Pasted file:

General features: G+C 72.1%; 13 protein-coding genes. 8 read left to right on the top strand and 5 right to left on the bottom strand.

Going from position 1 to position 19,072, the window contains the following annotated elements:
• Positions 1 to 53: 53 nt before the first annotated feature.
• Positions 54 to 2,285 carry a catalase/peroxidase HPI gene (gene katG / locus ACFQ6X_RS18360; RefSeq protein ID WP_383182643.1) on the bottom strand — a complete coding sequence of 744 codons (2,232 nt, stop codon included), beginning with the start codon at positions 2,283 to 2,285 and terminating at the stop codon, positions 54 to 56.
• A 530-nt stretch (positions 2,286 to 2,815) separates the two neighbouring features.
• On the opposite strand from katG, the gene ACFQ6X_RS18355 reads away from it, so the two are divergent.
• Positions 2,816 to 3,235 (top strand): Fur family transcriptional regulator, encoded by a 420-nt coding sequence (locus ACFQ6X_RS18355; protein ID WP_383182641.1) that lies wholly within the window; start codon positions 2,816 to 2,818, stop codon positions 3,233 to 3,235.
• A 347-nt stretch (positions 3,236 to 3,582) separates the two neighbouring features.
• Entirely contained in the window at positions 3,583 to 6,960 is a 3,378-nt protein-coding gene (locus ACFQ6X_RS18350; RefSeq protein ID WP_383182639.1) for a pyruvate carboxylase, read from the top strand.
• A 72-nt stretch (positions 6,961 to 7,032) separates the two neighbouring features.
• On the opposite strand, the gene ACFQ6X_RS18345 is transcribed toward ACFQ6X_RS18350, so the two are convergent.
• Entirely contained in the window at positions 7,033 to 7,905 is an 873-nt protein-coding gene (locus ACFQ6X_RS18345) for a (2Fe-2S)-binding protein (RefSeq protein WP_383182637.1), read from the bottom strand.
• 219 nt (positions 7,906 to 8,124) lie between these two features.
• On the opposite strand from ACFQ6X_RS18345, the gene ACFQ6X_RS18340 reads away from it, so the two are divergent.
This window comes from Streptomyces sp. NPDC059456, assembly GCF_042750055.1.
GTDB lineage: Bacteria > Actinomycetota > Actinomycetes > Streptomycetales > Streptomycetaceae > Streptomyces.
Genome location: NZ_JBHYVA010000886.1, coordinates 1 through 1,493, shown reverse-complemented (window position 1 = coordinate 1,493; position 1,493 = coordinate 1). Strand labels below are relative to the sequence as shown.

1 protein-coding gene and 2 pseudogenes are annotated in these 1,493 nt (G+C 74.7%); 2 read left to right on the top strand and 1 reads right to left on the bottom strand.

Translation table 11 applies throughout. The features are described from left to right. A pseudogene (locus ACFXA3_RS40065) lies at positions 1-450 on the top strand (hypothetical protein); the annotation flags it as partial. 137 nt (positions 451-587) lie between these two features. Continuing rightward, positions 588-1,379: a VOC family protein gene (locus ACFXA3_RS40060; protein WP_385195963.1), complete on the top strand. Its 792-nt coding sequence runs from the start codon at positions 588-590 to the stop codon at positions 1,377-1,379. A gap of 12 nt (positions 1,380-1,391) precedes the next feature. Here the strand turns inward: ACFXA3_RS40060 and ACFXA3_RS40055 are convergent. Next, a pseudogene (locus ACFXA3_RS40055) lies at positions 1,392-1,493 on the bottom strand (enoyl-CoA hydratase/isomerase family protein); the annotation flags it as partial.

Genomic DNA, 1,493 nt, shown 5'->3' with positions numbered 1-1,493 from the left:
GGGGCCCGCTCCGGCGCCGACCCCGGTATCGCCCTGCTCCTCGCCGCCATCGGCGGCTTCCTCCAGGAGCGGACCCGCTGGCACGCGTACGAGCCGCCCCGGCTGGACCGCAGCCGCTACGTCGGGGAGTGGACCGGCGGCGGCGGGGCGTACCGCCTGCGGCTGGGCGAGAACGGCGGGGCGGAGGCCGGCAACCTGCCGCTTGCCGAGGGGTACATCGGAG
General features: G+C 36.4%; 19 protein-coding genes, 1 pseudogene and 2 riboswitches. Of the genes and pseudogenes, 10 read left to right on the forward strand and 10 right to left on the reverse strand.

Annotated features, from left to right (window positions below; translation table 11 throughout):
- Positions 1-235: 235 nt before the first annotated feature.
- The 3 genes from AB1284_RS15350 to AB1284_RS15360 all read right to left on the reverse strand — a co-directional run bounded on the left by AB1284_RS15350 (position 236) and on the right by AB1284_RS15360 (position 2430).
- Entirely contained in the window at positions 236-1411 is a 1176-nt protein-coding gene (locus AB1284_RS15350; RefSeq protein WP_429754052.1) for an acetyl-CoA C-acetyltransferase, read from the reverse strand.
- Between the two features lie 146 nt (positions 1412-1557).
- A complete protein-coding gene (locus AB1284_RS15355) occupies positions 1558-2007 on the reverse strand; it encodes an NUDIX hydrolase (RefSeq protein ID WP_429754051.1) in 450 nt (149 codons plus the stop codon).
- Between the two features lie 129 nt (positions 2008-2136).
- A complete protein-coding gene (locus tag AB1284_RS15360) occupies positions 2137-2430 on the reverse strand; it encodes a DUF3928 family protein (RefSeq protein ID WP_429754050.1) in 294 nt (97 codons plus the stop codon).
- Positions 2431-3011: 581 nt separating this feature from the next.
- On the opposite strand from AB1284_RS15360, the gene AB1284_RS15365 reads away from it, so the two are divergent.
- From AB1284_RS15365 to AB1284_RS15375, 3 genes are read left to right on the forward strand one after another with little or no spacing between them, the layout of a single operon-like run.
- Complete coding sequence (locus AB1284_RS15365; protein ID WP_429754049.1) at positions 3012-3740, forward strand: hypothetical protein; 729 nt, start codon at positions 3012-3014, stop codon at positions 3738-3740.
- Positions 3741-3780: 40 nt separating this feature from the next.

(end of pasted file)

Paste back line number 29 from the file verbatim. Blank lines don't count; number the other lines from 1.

- Between the two features lie 129 nt (positions 2008-2136).